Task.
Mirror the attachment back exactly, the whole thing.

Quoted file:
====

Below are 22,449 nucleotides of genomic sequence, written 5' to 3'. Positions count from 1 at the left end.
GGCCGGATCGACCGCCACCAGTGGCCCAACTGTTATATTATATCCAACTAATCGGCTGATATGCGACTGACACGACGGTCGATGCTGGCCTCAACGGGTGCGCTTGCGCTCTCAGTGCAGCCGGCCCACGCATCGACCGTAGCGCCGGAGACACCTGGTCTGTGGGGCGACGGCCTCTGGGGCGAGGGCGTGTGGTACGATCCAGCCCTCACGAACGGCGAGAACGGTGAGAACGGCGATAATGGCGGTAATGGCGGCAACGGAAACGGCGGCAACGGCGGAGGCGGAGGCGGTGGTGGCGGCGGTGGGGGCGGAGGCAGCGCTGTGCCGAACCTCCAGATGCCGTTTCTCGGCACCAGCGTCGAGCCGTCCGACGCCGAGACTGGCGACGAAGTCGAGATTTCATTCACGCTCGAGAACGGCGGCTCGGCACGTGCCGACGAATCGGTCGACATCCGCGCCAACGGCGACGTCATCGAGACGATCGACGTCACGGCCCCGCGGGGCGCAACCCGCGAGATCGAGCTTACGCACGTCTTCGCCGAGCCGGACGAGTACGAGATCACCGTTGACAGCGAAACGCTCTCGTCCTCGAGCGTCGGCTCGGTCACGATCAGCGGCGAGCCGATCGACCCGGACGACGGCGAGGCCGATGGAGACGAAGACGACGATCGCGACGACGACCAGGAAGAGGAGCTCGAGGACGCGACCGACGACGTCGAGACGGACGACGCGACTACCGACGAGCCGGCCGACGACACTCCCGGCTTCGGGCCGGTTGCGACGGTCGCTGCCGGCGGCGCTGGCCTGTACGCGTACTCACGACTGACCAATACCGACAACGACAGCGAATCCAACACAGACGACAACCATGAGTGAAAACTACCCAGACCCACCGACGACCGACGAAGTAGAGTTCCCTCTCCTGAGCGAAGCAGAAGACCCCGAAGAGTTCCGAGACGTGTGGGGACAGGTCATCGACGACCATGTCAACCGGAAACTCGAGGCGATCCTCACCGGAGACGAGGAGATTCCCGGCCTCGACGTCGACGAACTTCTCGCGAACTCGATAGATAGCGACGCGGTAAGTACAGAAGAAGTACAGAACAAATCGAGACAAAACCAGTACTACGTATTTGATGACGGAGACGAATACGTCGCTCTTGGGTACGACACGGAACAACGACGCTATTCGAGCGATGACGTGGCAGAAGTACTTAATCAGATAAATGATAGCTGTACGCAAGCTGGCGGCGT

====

Below are 22,449 nucleotides of genomic sequence, written 5' to 3'. Positions count from 1 at the left end.
GGCCGGATCGACCGCCACCAGTGGCCCAACTGTTATATTATATCCAACTAATCGGCTGATATGCGACTGACACGACGGTCGATGCTGGCCTCAACGGGTGCGCTTGCGCTCTCAGTGCAGCCGGCCCACGCATCGACCGTAGCGCCGGAGACACCTGGTCTGTGGGGCGACGGCCTCTGGGGCGAGGGCGTGTGGTACGATCCAGCCCTCACGAACGGCGAGAACGGTGAGAACGGCGATAATGGCGGTAATGGCGGCAACGGAAACGGCGGCAACGGCGGAGGCGGAGGCGGTGGTGGCGGCGGTGGGGGCGGAGGCAGCGCTGTGCCGAACCTCCAGATGCCGTTTCTCGGCACCAGCGTCGAGCCGTCCGACGCCGAGACTGGCGACGAAGTCGAGATTTCATTCACGCTCGAGAACGGCGGCTCGGCACGTGCCGACGAATCGGTCGACATCCGCGCCAACGGCGACGTCATCGAGACGATCGACGTCACGGCCCCGCGGGGCGCAACCCGCGAGATCGAGCTTACGCACGTCTTCGCCGAGCCGGACGAGTACGAGATCACCGTTGACAGCGAAACGCTCTCGTCCTCGAGCGTCGGCTCGGTCACGATCAGCGGCGAGCCGATCGACCCGGACGACGGCGAGGCCGATGGAGACGAAGACGACGATCGCGACGACGACCAGGAAGAGGAGCTCGAGGACGCGACCGACGACGTCGAGACGGACGACGCGACTACCGACGAGCCGGCCGACGACACTCCCGGCTTCGGGCCGGTTGCGACGGTCGCTGCCGGCGGCGCTGGCCTGTACGCGTACTCACGACTGACCAATACCGACAACGACAGCGAATCCAACACAGACGACAACCATGAGTGAAAACTACCCAGACCCACCGACGACCGACGAAGTAGAGTTCCCTCTCCTGAGCGAAGCAGAAGACCCCGAAGAGTTCCGAGACGTGTGGGGACAGGTCATCGACGACCATGTCAACCGGAAACTCGAGGCGATCCTCACCGGAGACGAGGAGATTCCCGGCCTCGACGTCGACGAACTTCTCGCGAACTCGATAGATAGCGACGCGGTAAGTACAGAAGAAGTACAGAACAAATCGAGACAAAACCAGTACTACGTATTTGATGACGGAGACGAATACGTCGCTCTTGGGTACGACACGGAACAACGACGCTATTCGAGCGATGACGTGGCAGAAGTACTTAATCAGATAAATGATAGCTGTACGCAAGCTGGCGGCGT